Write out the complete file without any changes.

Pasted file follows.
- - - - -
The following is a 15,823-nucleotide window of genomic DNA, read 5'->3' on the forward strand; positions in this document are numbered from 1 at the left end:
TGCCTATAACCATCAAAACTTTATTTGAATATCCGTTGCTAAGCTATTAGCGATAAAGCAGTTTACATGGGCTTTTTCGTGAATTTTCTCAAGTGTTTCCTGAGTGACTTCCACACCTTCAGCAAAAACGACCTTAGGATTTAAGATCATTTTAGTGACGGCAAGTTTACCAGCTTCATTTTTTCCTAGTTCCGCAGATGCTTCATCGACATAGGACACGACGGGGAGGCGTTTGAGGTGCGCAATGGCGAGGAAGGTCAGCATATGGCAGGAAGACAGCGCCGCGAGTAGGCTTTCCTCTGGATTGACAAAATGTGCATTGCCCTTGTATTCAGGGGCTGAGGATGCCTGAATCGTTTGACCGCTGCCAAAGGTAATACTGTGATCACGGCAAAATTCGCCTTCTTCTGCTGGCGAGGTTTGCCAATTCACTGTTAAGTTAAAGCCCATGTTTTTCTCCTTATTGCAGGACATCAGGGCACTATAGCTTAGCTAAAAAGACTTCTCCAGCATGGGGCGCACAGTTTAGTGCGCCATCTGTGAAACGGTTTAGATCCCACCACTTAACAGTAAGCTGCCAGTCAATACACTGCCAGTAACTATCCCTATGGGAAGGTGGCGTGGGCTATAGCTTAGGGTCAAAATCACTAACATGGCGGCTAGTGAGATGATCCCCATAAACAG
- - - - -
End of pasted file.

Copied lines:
The following is a 15,823-nucleotide window of genomic DNA, read 5'->3' on the forward strand; positions in this document are numbered from 1 at the left end:
TGCCTATAACCATCAAAACTTTATTTGAATATCCGTTGCTAAGCTATTAGCGATAAAGCAGTTTACATGGGCTTTTTCGTGAATTTTCTCAAGTGTTTCCTGAGTGACTTCCACACCTTCAGCAAAAACGACCTTAGGATTTAAGATCATTTTAGTGACGGCAAGTTTACCAGCTTCATTTTTTCCTAGTTCCGCAGATGCTTCATCGACATAGGACACGACGGGGAGGCGTTTGAGGTGCGCAATGGCGAGGAAGGTCAGCATATGGCAGGAAGACAGCGCCGCGAGTAGGCTTTCCTCTGGATTGACAAAATGTGCATTGCCCTTGTATTCAGGGGCTGAGGATGCCTGAATCGTTTGACCGCTGCCAAAGGTAATACTGTGATCACGGCAAAATTCGCCTTCTTCTGCTGGCGAGGTTTGCCAATTCACTGTTAAGTTAAAGCCCATGTTTTTCTCCTTATTGCAGGACATCAGGGCACTATAGCTTAGCTAAAAAGACTTCTCCAGCATGGGGCGCACAGTTTAGTGCGCCATCTGTGAAACGGTTTAGATCCCACCACTTAACAGTAAGCTGCCAGTCAATACACTGCCAGTAACTATCCCTATGGGAAGGTGGCGTGGGCTATAGCTTAGGGTCAAAATCACTAACATGGCGGCTAGTGAGATGATCCCCATAAACAG